Blue Prism: rating of buyout target low for a reason

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Tired of London, if not of life, software group Blue Prism is quitting the stock market. The board has confirmed its recommendation for a £1bn takeover bid from US private equity group Vista.

Disgruntled shareholder Coast Capital thinks the price is too low and plans to vote against the deal. The activist fund is right about the price. But with no rival bid on the table, the Vista offer looks like the best bet for investors in this unloved business.

Shares in the automation software group have tracked sales growth lower. Before Vista’s bid, the shares were hovering close to four-year lows. Slowing growth at US-listed rival UiPath suggests Blue Prism’s market share losses have been limited. But UiPath’s New York listing means a higher rating and a significant cost of capital advantage. As a result, Blue Prism is set to cede more ground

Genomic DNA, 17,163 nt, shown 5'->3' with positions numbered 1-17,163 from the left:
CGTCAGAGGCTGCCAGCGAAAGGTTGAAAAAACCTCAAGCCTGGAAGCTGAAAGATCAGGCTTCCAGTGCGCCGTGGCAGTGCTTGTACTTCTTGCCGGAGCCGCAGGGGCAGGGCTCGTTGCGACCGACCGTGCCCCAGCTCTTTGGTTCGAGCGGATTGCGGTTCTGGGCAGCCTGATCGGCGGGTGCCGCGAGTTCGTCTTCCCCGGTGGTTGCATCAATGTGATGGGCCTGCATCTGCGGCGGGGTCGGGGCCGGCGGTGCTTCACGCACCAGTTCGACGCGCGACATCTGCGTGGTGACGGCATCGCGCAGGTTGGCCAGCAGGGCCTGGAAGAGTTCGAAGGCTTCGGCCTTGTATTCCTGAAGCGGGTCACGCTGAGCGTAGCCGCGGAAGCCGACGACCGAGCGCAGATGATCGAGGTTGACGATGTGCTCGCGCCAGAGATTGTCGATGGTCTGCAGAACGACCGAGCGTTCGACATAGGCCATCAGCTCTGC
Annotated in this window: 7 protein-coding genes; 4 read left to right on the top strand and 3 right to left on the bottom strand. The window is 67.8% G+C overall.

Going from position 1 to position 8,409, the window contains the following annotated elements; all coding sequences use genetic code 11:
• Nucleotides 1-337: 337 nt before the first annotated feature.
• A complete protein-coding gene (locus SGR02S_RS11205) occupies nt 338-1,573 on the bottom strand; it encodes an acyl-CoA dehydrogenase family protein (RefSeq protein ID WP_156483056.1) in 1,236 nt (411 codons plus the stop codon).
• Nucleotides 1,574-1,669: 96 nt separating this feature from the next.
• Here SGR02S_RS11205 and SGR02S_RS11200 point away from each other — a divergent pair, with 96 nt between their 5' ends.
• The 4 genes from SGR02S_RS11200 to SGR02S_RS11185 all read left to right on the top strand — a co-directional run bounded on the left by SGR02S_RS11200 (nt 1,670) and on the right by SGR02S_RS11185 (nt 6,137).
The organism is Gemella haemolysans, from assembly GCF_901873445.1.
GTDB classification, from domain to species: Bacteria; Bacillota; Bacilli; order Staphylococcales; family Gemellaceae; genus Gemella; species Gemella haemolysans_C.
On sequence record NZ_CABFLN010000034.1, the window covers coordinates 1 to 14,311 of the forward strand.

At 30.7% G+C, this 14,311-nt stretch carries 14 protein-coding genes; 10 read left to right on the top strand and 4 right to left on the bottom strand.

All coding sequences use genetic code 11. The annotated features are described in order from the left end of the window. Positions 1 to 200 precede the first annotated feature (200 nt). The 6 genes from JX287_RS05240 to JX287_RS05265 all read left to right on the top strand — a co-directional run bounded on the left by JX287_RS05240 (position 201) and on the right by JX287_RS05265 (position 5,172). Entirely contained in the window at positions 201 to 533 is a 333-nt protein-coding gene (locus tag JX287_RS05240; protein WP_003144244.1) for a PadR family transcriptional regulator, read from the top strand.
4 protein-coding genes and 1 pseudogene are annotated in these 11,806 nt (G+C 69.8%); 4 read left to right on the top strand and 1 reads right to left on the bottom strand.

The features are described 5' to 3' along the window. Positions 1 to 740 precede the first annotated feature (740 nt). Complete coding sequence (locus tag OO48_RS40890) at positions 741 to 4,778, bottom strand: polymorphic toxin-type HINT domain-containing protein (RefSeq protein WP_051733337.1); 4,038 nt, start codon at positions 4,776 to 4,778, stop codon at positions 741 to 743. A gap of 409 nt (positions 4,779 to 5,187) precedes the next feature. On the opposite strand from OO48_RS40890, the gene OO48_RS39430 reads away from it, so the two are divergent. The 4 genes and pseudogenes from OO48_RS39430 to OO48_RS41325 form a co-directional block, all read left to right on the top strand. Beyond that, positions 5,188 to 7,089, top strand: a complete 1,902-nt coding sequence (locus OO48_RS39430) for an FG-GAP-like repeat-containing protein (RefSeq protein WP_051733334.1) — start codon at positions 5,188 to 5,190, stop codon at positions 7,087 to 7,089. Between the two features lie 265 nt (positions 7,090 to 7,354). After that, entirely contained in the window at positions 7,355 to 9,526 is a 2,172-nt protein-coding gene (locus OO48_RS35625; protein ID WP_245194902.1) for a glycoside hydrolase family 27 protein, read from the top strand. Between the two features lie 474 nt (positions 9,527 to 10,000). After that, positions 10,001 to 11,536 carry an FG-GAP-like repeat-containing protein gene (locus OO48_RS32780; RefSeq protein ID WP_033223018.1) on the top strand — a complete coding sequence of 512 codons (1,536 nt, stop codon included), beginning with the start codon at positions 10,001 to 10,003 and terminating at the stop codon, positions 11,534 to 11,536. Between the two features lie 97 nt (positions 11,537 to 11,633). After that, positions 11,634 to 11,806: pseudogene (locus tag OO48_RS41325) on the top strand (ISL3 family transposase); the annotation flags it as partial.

Both groups provide automation software for back-office functions such as customer records. They are also both lossmaking at the ebitda level and require significant financing to grow.

UiPath raised $1.2bn in April this year by listing shares at a multiple of almost 40 times forward sales. They now trade at 25 times. It held almost $2bn of cash at the end of the first half, compared with Blue Prism’s £125m. UiPath’s sales growth is expected to be 43 per cent this year, more than double the expected pace at Blue Prism.

On those numbers, the six times forward revenues that Vista is offering, which includes a 35 per cent takeover premium, is still cheap. The discount widens against a group of tech peers with similar growth profiles to Blue Prism. These are trading at an average multiple of nine times forward revenues.

That is little comfort to shareholders unless a fresh bidder emerges. Rejecting the offer would put them at the mercy of an aggressive and well-funded rival. The price of their own shares would drift lower. The London market, it transpires, is just as tired of Blue Prism as Blue Prism is of it.

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